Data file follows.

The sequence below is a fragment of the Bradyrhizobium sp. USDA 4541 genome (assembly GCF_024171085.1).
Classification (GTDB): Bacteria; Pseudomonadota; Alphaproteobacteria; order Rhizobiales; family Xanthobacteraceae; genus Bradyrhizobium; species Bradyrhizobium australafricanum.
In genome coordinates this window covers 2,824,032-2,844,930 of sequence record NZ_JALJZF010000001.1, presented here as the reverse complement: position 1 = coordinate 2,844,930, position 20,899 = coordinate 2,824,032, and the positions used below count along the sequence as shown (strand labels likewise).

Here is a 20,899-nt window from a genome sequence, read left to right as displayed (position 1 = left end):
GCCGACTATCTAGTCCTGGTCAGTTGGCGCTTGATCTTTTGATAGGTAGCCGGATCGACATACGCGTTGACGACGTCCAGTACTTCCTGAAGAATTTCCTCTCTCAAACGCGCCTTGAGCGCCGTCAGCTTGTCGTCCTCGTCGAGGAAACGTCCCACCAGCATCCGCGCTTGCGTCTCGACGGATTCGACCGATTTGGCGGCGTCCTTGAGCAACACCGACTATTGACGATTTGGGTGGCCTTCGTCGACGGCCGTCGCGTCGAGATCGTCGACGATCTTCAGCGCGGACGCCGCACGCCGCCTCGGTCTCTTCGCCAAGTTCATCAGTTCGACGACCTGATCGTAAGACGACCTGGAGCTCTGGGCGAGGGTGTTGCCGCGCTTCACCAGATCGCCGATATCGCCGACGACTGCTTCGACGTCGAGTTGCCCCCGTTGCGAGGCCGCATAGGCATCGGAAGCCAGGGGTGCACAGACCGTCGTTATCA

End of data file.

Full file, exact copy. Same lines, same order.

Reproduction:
The sequence below is a fragment of the Bradyrhizobium sp. USDA 4541 genome (assembly GCF_024171085.1).
Classification (GTDB): Bacteria; Pseudomonadota; Alphaproteobacteria; order Rhizobiales; family Xanthobacteraceae; genus Bradyrhizobium; species Bradyrhizobium australafricanum.
In genome coordinates this window covers 2,824,032-2,844,930 of sequence record NZ_JALJZF010000001.1, presented here as the reverse complement: position 1 = coordinate 2,844,930, position 20,899 = coordinate 2,824,032, and the positions used below count along the sequence as shown (strand labels likewise).

Here is a 20,899-nt window from a genome sequence, read left to right as displayed (position 1 = left end):
GCCGACTATCTAGTCCTGGTCAGTTGGCGCTTGATCTTTTGATAGGTAGCCGGATCGACATACGCGTTGACGACGTCCAGTACTTCCTGAAGAATTTCCTCTCTCAAACGCGCCTTGAGCGCCGTCAGCTTGTCGTCCTCGTCGAGGAAACGTCCCACCAGCATCCGCGCTTGCGTCTCGACGGATTCGACCGATTTGGCGGCGTCCTTGAGCAACACCGACTATTGACGATTTGGGTGGCCTTCGTCGACGGCCGTCGCGTCGAGATCGTCGACGATCTTCAGCGCGGACGCCGCACGCCGCCTCGGTCTCTTCGCCAAGTTCATCAGTTCGACGACCTGATCGTAAGACGACCTGGAGCTCTGGGCGAGGGTGTTGCCGCGCTTCACCAGATCGCCGATATCGCCGACGACTGCTTCGACGTCGAGTTGCCCCCGTTGCGAGGCCGCATAGGCATCGGAAGCCAGGGGTGCACAGACCGTCGTTATCA